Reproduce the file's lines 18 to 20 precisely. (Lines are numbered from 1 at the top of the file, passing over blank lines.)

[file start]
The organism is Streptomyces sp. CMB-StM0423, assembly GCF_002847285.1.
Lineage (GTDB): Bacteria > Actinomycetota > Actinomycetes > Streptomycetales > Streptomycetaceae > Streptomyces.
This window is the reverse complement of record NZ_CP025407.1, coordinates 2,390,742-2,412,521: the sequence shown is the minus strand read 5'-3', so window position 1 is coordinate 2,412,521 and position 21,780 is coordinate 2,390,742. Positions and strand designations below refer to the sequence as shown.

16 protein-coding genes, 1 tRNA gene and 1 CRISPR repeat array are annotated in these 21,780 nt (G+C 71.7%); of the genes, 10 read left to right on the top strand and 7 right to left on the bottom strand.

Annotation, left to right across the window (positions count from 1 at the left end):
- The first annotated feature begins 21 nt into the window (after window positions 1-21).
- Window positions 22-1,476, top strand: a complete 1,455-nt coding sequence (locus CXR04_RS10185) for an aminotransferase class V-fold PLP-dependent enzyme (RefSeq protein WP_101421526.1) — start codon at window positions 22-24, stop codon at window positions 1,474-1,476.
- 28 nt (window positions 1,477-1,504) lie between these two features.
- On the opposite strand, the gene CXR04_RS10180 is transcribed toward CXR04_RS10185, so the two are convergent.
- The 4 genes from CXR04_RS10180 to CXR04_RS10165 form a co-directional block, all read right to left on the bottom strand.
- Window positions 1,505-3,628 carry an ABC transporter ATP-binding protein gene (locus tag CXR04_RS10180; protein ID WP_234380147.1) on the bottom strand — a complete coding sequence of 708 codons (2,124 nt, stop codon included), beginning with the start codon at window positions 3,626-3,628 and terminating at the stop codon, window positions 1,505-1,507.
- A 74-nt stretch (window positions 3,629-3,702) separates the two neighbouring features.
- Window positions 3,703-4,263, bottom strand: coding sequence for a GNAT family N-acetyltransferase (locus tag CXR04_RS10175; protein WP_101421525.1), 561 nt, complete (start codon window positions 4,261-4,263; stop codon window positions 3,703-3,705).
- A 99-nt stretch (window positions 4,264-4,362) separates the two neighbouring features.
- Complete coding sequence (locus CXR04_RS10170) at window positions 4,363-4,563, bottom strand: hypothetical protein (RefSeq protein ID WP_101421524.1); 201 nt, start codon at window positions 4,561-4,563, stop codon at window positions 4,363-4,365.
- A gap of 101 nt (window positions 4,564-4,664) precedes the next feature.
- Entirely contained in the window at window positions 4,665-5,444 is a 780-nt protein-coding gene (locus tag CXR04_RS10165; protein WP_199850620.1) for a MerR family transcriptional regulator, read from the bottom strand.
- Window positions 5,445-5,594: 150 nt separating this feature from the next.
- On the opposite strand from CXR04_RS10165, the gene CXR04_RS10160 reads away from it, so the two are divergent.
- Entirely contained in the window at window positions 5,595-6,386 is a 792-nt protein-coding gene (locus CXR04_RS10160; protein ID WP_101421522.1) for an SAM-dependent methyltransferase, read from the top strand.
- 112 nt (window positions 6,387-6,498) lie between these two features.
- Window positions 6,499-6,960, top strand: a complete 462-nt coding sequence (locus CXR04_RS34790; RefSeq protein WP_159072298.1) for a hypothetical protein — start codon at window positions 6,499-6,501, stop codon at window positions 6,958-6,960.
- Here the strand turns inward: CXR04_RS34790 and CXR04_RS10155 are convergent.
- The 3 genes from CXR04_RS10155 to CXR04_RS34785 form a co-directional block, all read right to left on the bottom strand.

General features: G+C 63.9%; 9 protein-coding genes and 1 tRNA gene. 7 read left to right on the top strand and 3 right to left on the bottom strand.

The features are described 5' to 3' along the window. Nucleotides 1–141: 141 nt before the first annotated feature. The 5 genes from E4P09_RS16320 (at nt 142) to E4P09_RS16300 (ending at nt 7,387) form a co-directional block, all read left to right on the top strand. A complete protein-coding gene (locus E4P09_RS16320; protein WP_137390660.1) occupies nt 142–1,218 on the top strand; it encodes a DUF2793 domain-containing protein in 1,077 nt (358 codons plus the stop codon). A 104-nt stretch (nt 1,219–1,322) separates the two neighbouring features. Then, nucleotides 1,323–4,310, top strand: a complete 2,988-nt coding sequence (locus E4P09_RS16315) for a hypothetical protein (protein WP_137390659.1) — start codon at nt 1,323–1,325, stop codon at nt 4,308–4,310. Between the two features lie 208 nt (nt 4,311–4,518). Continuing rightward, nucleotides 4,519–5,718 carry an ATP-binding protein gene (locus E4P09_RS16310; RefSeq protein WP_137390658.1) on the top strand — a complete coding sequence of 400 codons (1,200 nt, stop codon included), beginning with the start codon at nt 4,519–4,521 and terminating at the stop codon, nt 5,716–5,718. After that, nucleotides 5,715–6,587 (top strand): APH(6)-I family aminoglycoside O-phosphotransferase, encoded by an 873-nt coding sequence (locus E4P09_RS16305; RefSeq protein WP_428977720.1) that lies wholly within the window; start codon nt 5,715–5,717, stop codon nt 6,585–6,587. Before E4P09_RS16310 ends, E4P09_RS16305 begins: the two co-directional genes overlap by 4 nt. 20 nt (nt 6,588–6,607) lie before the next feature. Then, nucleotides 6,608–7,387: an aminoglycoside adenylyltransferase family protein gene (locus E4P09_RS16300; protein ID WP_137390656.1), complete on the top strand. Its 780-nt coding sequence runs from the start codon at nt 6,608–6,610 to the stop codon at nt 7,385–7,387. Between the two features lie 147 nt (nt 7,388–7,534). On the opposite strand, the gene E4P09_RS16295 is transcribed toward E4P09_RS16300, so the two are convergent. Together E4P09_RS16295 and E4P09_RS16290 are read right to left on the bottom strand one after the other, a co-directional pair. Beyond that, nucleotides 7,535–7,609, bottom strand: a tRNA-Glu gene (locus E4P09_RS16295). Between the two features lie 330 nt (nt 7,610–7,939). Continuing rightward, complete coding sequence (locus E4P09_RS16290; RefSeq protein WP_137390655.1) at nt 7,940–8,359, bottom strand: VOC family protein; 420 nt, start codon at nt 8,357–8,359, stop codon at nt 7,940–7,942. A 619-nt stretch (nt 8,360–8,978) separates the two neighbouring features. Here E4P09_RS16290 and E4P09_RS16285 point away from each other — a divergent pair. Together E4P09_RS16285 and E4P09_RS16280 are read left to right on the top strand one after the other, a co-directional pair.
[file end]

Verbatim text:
- Window positions 5,445-5,594: 150 nt separating this feature from the next.
- On the opposite strand from CXR04_RS10165, the gene CXR04_RS10160 reads away from it, so the two are divergent.
- Entirely contained in the window at window positions 5,595-6,386 is a 792-nt protein-coding gene (locus CXR04_RS10160; protein ID WP_101421522.1) for an SAM-dependent methyltransferase, read from the top strand.